Jewish leaders have rejected the assertion of Iranian President Mohammad Khatami that he will not intervene in the case of 10 Iranian Jews convicted of spying for Israel.
“He has to use his influence to see that justice is done,” said Malcolm Hoenlein, vice chairman of the Conference of Presidents of Major American Jewish Organizations. “We believe that he has to be involved when there is an injustice.”
While Jewish leaders joined in hailing this week’s announcement that the human genetic code had been deciphered, their enthusiasm was tempered by their knowledge of how the Nazis tried to use eugenics to create a master race.
As Syrian President Hafez Assad was buried Tuesday following a fatal heart attack three days earlier, all eyes shifted to his son Bashar to see if the military and political establishment that thrust him into his father’s shoes would remain loyal to him.
Leaders in several countries also expressed the hope that Bashar, 34, a British-trained ophthalmologist, would break the stalemate that has prevented a Syrian-Israeli peace treaty.
As the Jewish community awaited a verdict as early as next week in the trial of 13 Iranian Jews charged with spying for Israel, a prominent rabbi charged that a massive prayer vigil he had planned in their behalf was “sabotaged” by a major Jewish group.
As the trial of the 13 Iranian Jews accused of spying for Israel appeared to be winding down this week with another two defendants confessing, supporters of the 13 openly disagreed on whether this is the most propitious time to hold public events in their behalf.
As three more of the 13 Iranian Jews charged with spying for Israel pleaded guilty Monday — bringing to six the number who have confessed to date — Jewish leaders and human rights groups were discounting the confessions.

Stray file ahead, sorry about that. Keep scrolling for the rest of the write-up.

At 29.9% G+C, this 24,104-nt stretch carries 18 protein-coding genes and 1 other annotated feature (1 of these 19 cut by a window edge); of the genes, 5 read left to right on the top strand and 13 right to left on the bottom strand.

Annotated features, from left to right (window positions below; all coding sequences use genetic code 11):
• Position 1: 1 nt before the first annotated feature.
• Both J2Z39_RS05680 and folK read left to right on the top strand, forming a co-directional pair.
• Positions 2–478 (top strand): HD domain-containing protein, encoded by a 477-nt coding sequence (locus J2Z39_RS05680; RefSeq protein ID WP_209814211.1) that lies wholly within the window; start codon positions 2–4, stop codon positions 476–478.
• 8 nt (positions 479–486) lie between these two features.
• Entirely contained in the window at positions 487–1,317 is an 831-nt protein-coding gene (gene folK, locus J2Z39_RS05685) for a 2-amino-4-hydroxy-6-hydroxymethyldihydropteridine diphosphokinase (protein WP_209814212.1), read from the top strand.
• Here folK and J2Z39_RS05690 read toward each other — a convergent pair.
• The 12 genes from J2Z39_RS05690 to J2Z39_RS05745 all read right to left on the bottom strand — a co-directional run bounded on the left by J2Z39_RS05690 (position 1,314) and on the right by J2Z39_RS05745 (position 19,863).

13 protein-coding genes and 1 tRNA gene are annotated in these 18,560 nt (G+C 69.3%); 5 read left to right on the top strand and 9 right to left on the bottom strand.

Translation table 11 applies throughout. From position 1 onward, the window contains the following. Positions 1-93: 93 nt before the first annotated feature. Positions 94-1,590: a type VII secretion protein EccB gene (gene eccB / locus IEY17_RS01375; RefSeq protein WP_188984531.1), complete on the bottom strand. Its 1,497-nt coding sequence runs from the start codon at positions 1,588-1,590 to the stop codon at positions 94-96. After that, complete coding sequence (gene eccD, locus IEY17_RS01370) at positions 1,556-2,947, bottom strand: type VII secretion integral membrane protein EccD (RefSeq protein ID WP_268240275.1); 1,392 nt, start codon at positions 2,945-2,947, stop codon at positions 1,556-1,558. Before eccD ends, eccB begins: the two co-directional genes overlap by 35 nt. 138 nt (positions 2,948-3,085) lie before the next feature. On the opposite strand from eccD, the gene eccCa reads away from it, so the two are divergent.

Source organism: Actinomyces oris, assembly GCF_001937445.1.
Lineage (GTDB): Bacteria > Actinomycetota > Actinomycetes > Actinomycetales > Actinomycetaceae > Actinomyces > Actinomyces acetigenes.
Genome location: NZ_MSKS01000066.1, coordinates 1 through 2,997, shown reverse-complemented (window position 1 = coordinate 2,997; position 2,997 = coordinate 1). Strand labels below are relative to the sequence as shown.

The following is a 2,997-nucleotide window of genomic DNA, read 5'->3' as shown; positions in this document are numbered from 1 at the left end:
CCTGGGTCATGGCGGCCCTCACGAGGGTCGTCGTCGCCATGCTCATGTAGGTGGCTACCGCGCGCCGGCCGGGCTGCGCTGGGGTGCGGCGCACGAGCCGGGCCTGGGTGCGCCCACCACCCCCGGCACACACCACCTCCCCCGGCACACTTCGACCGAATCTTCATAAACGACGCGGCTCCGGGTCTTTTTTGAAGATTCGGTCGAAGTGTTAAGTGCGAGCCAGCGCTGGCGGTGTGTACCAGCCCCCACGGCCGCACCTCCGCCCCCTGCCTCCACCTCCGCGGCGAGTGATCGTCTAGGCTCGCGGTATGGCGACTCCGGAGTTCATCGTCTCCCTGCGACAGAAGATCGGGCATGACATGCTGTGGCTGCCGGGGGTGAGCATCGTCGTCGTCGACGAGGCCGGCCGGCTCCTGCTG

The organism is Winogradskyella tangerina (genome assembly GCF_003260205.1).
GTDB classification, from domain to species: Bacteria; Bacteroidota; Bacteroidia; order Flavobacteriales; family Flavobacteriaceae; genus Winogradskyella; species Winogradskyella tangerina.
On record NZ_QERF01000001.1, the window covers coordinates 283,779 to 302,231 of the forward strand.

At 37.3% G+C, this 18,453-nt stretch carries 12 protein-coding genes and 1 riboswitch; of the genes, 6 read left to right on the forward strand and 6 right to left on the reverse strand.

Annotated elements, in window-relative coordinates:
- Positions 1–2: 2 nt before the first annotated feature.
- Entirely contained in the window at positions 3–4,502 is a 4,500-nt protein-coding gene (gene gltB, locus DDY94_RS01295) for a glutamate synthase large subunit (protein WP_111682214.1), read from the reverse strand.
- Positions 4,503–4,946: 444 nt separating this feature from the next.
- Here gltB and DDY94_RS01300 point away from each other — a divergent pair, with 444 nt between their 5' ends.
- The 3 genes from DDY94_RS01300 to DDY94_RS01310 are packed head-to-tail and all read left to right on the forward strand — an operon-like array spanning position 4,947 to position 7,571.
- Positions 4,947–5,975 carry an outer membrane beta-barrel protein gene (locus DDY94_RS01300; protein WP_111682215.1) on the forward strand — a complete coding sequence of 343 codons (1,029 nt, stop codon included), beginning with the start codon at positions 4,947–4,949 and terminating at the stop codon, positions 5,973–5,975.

“It’s ludicrous to say that they are part of an espionage spy ring,” said Malcolm Hoenlein, executive vice chairman of the Conference of Presidents of Major American Jewish Organizations.
State insurance commissioners and Jewish groups are expressing concern about the high rate of rejected Holocaust-era claims submitted to European insurers who had promised to pay claims with relaxed standards of proof. To date, 75 percent of all claims have been denied.
“I am deeply disturbed by what’s going on,” said Elan Steinberg, executive director of the World Jewish Congress.
The televised “confession” by an Iranian Jew to spying for Israel was predictable, Jewish leaders maintain, but they heatedly denied Iranian claims that Hamid “Danny” Tefileen had made similar statements Monday during a four-hour trial in the southern Iranian city of Shiraz.
Meanwhile, diplomatic efforts were under way to punish Iran by denying it more than $200 million in loans from the World Bank.
In the weeks before Reform rabbis met to sanction officiating at gay and lesbian unions, rabbis on both sides of the issue waged a spirited debate on Web chat rooms.
“The amount of vituperation on the Internet became unbearable,” said Rabbi Jeffrey Salkin of the Community Synagogue in Port Washington, L.I. “There were personal attacks, professional attacks, outright lies and innuendoes.”
Jewish organizations are turning their attention to Austria following agreement last week on how to divide a $5.2 billion German fund to compensate Nazi-era laborers and those whose bank accounts, insurance policies and property were stolen by the Nazis.
“It’s 60 years too late, but it brings a measure of justice,” said Elan Steinberg, executive director of the World Jewish Congress, of the German settlement.